A Church Birthday

     If you are not of the Pentecostal religious persuasion or at least pseudo-Pentecostal, you’ll be forgiven if you choose to skip this little essay and glam onto one of my more scintillating essays in the index. This essay is an informal observation of a contemporary Pentecostal church…more specifically a church affiliated with the United Pentecostal Church, International, which has headquarters in St. Louis, Missouri. The UPCI, as it is affectionately acronymed, had its official beginnings in 1945 with the merger of two large Pentecostal organizations which dated from the fundamentalist revivals of the 1800s.
     The church in focus is Bethel Tabernacle of which Shirley and I are proud members. Though my wife and I have known of this church in Houston, Texas, for many years, it was only after we retired and moved to the general vicinity that we began attending. The church in recent days celebrated its eightieth anniversary, and it is of the style and content of that anniversary celebration that I would like to offer some observations. The celebration lasted a week, kicking off one Sunday and ending the next, with activities every night except Monday night.
     Bethel Tabernacle has experienced a very unique history. Founded by Rev. Oliver F. Fauss in 1929, the minister arrived in Houston with his wife, children, an old car, fifteen cents in his pocket, and a desire to start a church. Eighty years later, his grandson, Pastor David Fauss, preached a sermon which was entitled “Three Nickels and a Dream,” which stirringly detailed the commitment and spiritual calling which brought Oliver F. Fauss to Houston. To us folks of the current generation, it seems unbelievable that a man could be in a strange city and have a family, and yet possess only fifteen cents, but 1929 saw the beginning of the Great Depression, and the havoc it played on the American culture makes the economic downturn we have experienced in the past few months appear as a minor cloud in the sky. There were no jobs, no money, no welfare, and no where to turn for help. I can remember my dad who grew up during the depression talking about his unmarried days and how he and his date would go out for the evening with absolutely no money between them. They would spend the evening walking, visiting friends, or watching sidewalk shows put on by actors and vendors. If he was able to earn fifty cents he was rich, and he could take his date to a movie and buy dinner. Fast forward thirty years, and when my wife and I married in 1961, I was earning $1.18 per hour and she $.85. No savings, no credit cards, no wealthy parents to borrow from…but we were happy.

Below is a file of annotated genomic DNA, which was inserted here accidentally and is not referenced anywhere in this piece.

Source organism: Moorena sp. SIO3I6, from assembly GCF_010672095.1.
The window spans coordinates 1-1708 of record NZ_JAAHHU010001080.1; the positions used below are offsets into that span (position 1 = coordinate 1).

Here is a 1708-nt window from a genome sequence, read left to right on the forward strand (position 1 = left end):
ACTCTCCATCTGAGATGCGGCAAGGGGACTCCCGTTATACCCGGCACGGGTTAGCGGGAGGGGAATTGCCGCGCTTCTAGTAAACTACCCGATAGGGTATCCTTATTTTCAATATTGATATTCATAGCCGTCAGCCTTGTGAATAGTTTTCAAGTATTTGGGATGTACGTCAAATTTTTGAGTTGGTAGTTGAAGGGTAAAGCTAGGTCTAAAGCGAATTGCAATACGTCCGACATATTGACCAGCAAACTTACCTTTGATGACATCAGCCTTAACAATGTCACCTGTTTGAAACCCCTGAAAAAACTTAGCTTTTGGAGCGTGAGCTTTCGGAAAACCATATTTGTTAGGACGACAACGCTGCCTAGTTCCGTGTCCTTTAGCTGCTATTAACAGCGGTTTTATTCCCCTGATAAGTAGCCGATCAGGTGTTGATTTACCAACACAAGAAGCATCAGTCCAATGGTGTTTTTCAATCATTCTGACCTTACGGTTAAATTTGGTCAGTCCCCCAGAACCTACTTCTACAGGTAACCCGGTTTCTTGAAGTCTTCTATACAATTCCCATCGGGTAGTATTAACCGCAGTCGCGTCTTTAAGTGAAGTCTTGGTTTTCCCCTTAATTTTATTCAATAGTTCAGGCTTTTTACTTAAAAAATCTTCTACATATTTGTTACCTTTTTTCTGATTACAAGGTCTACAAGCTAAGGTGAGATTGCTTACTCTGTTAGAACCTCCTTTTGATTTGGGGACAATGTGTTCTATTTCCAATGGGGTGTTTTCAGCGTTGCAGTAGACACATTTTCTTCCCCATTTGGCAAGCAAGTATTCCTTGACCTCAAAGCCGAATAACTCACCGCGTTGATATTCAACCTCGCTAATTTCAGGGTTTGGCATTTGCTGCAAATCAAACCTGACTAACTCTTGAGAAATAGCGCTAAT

Needless to say, for a person to be willing to pull up stakes and head to a new city while dragging one's family to start something as tenuous and tentative as a church required a great deal of commitment and belief that one was in the Will of God. Such was Rev. Oliver F. Fauss. The early years were hard, but he was able to carve a niche in Houston, preaching the Plan of Salvation according to the Book of Acts. Pastor David Fauss tells of his grandfather in one of his intense prayers during a trying time in the development of his church raising the Bible above his head while he prayed and, placing his finger on Acts 2:38, saying, “Lord, whatever the future holds, as long as this scripture is in the Bible I’m going to preach it!”